Why it’s interestingNext’s investors already knew what was coming after a January profit warning, but the retailer’s results show that the high street remains a tough place to operate for most of its inhabitants. The fashion store chain has predicted a 10 per cent annual decline in like-for-like sales, however, it is sticking to guidance despite warning of more trouble in the coming year. It predicts earnings per share to grow by another 3.6 per cent this year, while sales growth of 1.7 per cent will contrast with another marginal decline in profits of minus 1.1 per cent to £715m.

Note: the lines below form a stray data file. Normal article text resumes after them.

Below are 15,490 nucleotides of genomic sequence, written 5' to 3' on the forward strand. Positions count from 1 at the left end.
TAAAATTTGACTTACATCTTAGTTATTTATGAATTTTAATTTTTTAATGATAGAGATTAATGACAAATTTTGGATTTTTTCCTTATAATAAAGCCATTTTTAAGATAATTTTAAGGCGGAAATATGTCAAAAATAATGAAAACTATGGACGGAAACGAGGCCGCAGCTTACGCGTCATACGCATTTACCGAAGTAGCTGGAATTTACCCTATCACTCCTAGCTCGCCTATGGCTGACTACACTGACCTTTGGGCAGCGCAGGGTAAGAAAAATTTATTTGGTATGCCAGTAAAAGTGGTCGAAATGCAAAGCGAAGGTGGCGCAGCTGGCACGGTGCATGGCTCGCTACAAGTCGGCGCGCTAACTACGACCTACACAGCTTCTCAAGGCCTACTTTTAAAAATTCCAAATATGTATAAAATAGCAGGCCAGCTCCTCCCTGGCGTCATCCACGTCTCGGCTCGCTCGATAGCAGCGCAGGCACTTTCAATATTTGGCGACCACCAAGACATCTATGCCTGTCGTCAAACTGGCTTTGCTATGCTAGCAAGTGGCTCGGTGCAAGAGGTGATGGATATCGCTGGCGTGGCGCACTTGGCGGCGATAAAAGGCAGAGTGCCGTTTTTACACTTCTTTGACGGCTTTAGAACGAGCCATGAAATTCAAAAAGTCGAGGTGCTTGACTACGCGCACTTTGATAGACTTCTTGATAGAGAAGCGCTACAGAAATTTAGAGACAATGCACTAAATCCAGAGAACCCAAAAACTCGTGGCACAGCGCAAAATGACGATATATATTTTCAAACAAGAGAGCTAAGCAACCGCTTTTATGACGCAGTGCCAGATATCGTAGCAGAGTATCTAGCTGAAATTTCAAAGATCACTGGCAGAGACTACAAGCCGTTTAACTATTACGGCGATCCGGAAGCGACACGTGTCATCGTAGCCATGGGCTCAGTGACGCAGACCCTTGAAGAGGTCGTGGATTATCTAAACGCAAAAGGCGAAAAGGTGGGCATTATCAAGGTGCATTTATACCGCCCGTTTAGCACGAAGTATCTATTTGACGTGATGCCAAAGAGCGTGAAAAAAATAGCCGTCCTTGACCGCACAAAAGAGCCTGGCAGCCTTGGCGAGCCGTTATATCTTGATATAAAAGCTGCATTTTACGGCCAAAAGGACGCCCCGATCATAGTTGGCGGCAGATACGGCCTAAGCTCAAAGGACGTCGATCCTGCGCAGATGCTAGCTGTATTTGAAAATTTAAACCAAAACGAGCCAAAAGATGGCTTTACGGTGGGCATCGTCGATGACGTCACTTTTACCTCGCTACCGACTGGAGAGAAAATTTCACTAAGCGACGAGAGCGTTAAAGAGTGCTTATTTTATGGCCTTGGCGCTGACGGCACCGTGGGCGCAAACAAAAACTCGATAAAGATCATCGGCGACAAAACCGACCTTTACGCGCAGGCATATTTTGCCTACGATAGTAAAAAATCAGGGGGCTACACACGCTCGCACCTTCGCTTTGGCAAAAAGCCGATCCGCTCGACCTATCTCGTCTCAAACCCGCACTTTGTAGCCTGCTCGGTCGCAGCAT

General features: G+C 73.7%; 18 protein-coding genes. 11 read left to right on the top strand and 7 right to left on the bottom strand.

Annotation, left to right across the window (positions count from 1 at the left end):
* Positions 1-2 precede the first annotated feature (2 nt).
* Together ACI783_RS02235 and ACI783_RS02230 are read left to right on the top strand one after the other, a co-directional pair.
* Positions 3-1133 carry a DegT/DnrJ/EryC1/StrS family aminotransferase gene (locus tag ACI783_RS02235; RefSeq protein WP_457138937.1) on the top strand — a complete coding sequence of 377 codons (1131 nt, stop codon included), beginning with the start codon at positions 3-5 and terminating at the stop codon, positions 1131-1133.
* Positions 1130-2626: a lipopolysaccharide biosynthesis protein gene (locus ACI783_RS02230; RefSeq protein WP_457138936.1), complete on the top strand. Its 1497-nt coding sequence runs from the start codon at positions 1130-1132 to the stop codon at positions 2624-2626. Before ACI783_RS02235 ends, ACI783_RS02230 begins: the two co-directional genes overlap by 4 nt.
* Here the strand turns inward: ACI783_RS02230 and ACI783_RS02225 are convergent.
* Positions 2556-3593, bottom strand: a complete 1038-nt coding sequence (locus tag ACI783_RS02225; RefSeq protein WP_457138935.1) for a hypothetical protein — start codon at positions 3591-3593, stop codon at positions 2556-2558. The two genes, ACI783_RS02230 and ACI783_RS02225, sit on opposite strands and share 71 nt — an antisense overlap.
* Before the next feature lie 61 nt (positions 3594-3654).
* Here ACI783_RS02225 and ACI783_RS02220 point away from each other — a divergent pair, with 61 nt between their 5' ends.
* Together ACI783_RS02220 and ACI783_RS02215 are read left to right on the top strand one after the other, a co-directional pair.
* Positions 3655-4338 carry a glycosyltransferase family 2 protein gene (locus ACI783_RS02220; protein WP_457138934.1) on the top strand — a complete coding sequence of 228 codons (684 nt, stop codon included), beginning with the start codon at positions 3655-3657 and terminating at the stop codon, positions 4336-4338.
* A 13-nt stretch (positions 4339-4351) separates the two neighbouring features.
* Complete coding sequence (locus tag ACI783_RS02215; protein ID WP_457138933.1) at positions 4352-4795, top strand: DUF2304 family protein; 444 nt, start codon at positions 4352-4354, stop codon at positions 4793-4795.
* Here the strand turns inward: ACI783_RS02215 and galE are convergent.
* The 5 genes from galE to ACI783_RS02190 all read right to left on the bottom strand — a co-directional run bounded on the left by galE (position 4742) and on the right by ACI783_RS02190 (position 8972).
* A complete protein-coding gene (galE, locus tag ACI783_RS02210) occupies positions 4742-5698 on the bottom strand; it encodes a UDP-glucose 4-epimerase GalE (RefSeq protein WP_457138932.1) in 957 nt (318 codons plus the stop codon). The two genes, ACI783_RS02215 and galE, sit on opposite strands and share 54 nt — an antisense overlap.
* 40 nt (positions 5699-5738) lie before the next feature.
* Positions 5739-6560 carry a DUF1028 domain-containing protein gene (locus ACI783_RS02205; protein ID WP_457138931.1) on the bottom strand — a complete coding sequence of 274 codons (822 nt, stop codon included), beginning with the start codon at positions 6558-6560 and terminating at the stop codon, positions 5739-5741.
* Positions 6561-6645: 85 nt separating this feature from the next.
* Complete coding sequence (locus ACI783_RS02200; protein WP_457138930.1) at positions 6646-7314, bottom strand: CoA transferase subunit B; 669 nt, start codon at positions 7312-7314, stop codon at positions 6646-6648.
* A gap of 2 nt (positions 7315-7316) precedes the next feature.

Chief executive Lord Simon Wolfson added that the government’s proposed tariffs regime after Brexit would save Next up to £15m on sourcing goods, a saving it would pass onto consumers. Adding that there is no evidence that Brexit uncertainty has hurt Next, he said: “Our feeling is that there is a level of fatigue around the subject that leaves consumers numb to the daily swings in the political debate.” Next's share price fell three per cent to 5,030p in early morning trading. Tom Stevenson, investment director from Fidelity Personal Investing’s share dealing service, said Next has done well in a difficult environment. “Next has shown that its blend of High Street presence and strong online offering is the only way to survive and thrive,” he said. “Wolfson is the sector’s most intelligent and thoughtful chief executive. He understood sooner than anyone the winds of change blowing through the high street and he has positioned Next for the challenges ahead. It won’t be a smooth flight but at least the pilot’s got his eyes wide open.”